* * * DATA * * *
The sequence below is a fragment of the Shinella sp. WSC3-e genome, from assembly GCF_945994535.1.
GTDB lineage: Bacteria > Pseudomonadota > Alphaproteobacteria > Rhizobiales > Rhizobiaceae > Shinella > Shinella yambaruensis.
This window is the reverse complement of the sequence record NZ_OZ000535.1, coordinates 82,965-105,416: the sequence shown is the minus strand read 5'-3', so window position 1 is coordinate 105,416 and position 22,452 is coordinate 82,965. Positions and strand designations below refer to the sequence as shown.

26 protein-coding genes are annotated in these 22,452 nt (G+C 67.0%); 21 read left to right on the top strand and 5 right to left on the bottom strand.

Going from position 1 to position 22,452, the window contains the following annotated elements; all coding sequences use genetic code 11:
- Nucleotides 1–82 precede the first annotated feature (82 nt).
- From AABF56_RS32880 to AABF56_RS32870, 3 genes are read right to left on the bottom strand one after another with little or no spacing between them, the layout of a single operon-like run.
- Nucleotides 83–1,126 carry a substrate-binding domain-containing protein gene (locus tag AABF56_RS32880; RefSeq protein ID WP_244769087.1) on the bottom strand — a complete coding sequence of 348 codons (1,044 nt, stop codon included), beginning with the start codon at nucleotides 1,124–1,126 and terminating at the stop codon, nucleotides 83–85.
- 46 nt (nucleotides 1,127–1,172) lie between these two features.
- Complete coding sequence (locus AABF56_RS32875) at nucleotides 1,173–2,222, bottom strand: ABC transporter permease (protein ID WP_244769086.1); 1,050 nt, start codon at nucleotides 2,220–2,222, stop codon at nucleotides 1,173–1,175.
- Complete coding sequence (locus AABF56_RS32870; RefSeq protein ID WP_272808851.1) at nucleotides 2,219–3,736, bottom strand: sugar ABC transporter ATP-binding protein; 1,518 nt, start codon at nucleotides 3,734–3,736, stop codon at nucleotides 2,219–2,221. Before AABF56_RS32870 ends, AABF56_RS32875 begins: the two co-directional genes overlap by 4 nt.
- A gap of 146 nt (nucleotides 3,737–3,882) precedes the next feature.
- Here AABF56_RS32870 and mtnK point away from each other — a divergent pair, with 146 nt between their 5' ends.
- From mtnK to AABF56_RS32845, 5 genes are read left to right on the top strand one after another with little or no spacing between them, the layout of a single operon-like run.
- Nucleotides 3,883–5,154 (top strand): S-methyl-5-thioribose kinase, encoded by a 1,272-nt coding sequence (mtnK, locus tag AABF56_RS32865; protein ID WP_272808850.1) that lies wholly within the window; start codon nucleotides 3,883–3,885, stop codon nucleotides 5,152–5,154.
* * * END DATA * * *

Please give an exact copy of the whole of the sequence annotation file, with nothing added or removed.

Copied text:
The sequence below is a fragment of the Shinella sp. WSC3-e genome, from assembly GCF_945994535.1.
GTDB lineage: Bacteria > Pseudomonadota > Alphaproteobacteria > Rhizobiales > Rhizobiaceae > Shinella > Shinella yambaruensis.
This window is the reverse complement of the sequence record NZ_OZ000535.1, coordinates 82,965-105,416: the sequence shown is the minus strand read 5'-3', so window position 1 is coordinate 105,416 and position 22,452 is coordinate 82,965. Positions and strand designations below refer to the sequence as shown.

26 protein-coding genes are annotated in these 22,452 nt (G+C 67.0%); 21 read left to right on the top strand and 5 right to left on the bottom strand.

Going from position 1 to position 22,452, the window contains the following annotated elements; all coding sequences use genetic code 11:
- Nucleotides 1–82 precede the first annotated feature (82 nt).
- From AABF56_RS32880 to AABF56_RS32870, 3 genes are read right to left on the bottom strand one after another with little or no spacing between them, the layout of a single operon-like run.
- Nucleotides 83–1,126 carry a substrate-binding domain-containing protein gene (locus tag AABF56_RS32880; RefSeq protein ID WP_244769087.1) on the bottom strand — a complete coding sequence of 348 codons (1,044 nt, stop codon included), beginning with the start codon at nucleotides 1,124–1,126 and terminating at the stop codon, nucleotides 83–85.
- 46 nt (nucleotides 1,127–1,172) lie between these two features.
- Complete coding sequence (locus AABF56_RS32875) at nucleotides 1,173–2,222, bottom strand: ABC transporter permease (protein ID WP_244769086.1); 1,050 nt, start codon at nucleotides 2,220–2,222, stop codon at nucleotides 1,173–1,175.
- Complete coding sequence (locus AABF56_RS32870; RefSeq protein ID WP_272808851.1) at nucleotides 2,219–3,736, bottom strand: sugar ABC transporter ATP-binding protein; 1,518 nt, start codon at nucleotides 3,734–3,736, stop codon at nucleotides 2,219–2,221. Before AABF56_RS32870 ends, AABF56_RS32875 begins: the two co-directional genes overlap by 4 nt.
- A gap of 146 nt (nucleotides 3,737–3,882) precedes the next feature.
- Here AABF56_RS32870 and mtnK point away from each other — a divergent pair, with 146 nt between their 5' ends.
- From mtnK to AABF56_RS32845, 5 genes are read left to right on the top strand one after another with little or no spacing between them, the layout of a single operon-like run.
- Nucleotides 3,883–5,154 (top strand): S-methyl-5-thioribose kinase, encoded by a 1,272-nt coding sequence (mtnK, locus tag AABF56_RS32865; protein ID WP_272808850.1) that lies wholly within the window; start codon nucleotides 3,883–3,885, stop codon nucleotides 5,152–5,154.